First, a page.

Ms. Spence is the second woman to be charged in recent years by the Manhattan district attorney with manslaughter in connection with a so-called back-alley plastic surgery operation. Two weeks ago Tamira Mobley, 32, an unlicensed cosmetologist, pleaded guilty to involuntary manslaughter and other charges in exchange for a sentence of one and a third years to four years. She admitted she had injected silicone into Tamara Blaine, 22, at a seedy Manhattan hotel in July 2013. An autopsy found that silicone also entered Ms. Blaineâs veins, causing fatal embolisms.
The operation, known as a Brazilian butt lift, has grown in popularity, fed by the soaring celebrity of pop-culture figures like BeyoncÃ©, Kim Kardashian and Nicki Minaj, who have inspired popular tastes for large and shapely behinds.
Plastic surgeons have seen a surge in requests for the procedure in recent years, with double-digit increases. There were 18,489 buttocks augmentations performed by licensed doctors in the United States in 2016, up 26 percent from the year before, and 2,999 buttocks implants, an 18 percent increase, according to the American Society of Plastic Surgeons.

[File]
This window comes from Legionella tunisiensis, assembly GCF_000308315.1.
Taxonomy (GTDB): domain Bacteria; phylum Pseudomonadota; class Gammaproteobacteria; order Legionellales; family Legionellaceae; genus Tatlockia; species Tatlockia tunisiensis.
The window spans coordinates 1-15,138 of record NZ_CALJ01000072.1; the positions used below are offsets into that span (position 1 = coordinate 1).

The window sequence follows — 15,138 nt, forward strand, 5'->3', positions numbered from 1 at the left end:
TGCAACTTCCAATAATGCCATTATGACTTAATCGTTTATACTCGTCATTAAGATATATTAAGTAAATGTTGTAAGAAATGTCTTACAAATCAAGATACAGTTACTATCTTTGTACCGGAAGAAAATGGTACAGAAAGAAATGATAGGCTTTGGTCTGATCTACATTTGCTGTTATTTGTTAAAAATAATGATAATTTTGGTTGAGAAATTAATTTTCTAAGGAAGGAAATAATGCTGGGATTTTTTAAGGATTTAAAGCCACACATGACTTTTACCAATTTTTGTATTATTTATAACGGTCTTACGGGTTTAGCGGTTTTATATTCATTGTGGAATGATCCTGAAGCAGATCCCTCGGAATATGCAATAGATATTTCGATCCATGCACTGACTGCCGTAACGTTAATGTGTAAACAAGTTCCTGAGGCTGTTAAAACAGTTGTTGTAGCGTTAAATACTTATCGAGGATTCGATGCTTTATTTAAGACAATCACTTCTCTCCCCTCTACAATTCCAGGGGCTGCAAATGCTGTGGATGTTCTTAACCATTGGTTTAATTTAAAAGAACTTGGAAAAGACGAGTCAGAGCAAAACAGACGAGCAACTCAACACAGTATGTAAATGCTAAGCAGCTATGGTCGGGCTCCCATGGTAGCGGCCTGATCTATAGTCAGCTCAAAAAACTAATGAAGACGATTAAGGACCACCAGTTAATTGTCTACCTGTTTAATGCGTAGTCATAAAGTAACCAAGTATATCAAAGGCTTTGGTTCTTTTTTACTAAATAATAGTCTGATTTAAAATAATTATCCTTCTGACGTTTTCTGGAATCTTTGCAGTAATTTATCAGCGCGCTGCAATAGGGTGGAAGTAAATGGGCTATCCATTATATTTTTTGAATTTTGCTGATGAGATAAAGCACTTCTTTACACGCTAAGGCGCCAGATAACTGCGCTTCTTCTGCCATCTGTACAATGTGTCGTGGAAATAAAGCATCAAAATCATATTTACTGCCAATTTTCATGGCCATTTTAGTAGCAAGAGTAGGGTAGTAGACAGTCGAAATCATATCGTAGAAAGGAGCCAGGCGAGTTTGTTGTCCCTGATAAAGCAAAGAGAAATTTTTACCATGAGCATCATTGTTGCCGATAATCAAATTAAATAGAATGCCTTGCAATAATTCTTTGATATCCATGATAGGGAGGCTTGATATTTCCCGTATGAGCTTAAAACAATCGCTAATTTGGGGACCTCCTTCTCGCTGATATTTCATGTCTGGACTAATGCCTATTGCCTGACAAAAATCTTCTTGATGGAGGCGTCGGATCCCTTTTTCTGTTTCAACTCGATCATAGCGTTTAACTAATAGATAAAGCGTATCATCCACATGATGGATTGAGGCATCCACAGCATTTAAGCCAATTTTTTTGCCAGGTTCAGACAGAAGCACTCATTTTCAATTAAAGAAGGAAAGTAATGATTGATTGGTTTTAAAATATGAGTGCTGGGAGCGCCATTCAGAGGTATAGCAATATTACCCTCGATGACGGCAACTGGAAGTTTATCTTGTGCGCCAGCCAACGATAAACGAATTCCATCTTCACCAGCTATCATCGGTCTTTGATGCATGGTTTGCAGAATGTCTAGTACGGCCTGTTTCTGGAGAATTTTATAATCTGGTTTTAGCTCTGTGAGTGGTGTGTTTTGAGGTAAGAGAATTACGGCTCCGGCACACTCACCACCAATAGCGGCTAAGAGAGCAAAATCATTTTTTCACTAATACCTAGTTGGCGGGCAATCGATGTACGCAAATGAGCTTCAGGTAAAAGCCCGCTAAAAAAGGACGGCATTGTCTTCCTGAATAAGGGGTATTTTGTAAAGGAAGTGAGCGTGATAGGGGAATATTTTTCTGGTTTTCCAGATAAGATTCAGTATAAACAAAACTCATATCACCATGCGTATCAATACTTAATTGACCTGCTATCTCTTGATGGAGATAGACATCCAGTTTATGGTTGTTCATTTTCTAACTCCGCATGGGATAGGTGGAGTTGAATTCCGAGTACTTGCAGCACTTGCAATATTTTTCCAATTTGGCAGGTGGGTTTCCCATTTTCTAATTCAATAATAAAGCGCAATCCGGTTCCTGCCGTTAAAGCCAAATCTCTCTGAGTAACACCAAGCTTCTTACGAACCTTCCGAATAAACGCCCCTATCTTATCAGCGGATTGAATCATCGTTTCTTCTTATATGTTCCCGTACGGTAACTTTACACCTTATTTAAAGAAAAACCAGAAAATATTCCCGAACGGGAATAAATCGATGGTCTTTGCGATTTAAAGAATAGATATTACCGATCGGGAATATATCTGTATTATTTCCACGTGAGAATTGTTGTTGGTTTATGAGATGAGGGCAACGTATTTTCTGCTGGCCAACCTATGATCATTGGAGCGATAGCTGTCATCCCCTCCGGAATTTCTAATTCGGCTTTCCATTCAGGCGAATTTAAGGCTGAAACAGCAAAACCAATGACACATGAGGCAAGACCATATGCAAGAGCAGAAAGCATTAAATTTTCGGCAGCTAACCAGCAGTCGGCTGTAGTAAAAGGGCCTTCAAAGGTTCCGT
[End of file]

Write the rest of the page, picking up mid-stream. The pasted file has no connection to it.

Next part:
At the same time, law enforcement officials have seen an insidious growth in back-alley clinics offering cheap versions of the procedure, often using industrial-grade silicone bought at hardware stores in unsterilized settings.
Injecting silicone into patients for cosmetic purposes has been illegal since the 1960s because it can cause deformities, scarring and embolisms. Surgeons today use fat taken from other parts of the body.
Silicone is particularly dangerous to push into the buttocks, where there are major blood vessels that can carry it to the heart and lungs.
âItâs a dicey area,â said Dr. Debra Johnson, president of the American Society of Plastic Surgeons. âThere is a watershed in the lower buttocks where the big veins from your leg connect with the…